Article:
For many students the concept of study brings to mind the mythology of late term cramming efforts and all-nighters . Getting set to study can sometimes be a matter of realizing if you don't get started right away and use whatever time remains you may well end up failing the exam. For the next few days you frantically compile and study your notes until you feel you have a grasp on the information, undertaking intense study sessions only to feel frustrated at your results later on. Sound familiar?
The strategy of cramming at the last minute often fails because you have to assimilate and integrate vast quantities of information in too short a period of time. You are likely to feel overwhelmed and overloaded with details and ideas that do not seem connected. Such feelings will likely contribute to a broader sense of anxiety and dread about the exam. You cannot expect to perform well consistently with this sort of preparation and attitude. When you cram, you do not allow yourself adequate time to integrate ideas, to consolidate information into meaningful patterns, to analyze and criticize the ideas, to reflect on ideas so as to gain a deeper understanding of their connections, to test yourself by recitation and elaborative rehearsal. Instead, you struggle to hold all the terms and concepts in your memory long enough to make it to the exam room. Some information "spills out" on the way: the newly-learned material is not well connected to previously retained information. Under the pressure of the exam, you may find that you forget pertinent details, that you cannot see important connections, and that you cannot adequately analyze and interpret the questions so as to draw on what you do remember.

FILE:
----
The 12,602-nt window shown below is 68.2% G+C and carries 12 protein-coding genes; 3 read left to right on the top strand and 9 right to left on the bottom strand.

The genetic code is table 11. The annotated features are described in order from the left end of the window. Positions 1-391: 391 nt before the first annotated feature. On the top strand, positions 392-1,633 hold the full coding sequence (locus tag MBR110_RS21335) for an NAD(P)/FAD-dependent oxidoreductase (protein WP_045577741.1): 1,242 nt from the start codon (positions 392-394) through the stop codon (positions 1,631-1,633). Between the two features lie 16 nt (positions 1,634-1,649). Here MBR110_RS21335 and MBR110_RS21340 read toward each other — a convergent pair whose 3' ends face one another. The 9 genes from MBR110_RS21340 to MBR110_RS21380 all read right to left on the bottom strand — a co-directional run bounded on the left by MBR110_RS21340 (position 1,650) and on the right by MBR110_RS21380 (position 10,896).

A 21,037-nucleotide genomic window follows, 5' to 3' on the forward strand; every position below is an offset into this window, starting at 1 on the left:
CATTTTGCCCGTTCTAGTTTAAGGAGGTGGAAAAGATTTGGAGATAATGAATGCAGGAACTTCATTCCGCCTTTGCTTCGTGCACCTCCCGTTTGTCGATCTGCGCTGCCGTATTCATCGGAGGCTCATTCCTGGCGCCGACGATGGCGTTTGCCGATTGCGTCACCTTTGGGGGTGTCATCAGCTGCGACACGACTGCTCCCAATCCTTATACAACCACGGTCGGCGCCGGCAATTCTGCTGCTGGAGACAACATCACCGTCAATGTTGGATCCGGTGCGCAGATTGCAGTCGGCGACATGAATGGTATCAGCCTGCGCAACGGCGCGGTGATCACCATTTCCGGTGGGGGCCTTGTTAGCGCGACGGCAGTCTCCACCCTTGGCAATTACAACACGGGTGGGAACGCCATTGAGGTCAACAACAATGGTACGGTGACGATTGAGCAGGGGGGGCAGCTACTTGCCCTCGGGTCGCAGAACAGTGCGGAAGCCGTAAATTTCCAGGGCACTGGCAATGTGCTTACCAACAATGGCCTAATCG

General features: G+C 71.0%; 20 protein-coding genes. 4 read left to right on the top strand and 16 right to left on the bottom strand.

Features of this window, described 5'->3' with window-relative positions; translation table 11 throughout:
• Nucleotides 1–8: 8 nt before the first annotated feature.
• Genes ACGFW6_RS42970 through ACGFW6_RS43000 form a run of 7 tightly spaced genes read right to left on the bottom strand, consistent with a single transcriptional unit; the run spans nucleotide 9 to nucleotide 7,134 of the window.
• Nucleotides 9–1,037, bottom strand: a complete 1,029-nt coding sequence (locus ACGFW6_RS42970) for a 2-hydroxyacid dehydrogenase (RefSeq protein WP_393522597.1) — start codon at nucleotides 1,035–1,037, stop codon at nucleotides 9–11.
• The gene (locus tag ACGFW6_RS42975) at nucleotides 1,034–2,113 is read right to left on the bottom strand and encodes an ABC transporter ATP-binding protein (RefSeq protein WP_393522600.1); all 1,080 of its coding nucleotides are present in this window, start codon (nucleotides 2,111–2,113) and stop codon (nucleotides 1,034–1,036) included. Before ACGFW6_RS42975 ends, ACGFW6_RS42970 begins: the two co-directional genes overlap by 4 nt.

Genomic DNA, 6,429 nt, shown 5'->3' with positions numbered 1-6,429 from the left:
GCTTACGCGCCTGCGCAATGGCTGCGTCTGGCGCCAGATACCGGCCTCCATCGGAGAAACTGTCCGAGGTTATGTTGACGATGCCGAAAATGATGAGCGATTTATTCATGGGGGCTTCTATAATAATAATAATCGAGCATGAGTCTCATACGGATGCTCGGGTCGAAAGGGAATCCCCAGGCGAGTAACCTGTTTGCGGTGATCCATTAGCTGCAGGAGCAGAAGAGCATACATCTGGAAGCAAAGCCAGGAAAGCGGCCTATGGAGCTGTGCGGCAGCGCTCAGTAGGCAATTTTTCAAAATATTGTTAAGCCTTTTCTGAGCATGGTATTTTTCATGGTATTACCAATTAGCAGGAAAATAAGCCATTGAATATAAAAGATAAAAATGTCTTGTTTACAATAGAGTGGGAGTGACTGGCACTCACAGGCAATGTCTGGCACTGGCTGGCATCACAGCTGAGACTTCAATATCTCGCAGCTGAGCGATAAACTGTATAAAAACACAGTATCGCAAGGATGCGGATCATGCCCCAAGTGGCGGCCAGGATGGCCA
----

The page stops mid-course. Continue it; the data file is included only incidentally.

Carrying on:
Less frantic, and usually much more productive, routines can be put in place without great effort for both long term and short term study. The key thing to do is to make reviewing a regular part of your study or homework routine. A sensible approach to reviewing regularly might entail starting a study session with a quick review of material covered the last time you studied the topic under consideration. Focus on key words and phrases. Keep this sort of reviewing brief (about 10-15 minutes duration) -- think of it as a "warm-up." Each week or so, briefly consider recent lecture notes and reading notes from your various courses. Check the course description and list of lecture and reading titles on your course syllabus: themes, concepts, and important details should make sense together. In lectures look for repeated concepts or ideas identified by key transitions such as "more importantly..." or "generally,..." or "In sum...". In texts and articles, use introductions, abstracts, headings, subheadings, bold face type and summaries to identify important topics and material. Check past assignments, tests, and essay topics for relevant topics of study. Attend tutorials and class review sessions and study groups. Ask other students, the TA, the Prof. and so on what is important and compare this with what you thought was important. The idea is to consolidate and integrate your prior learning as you proceed through a course of study. Such consolidation and integration is most effective when it is gradual and regular.
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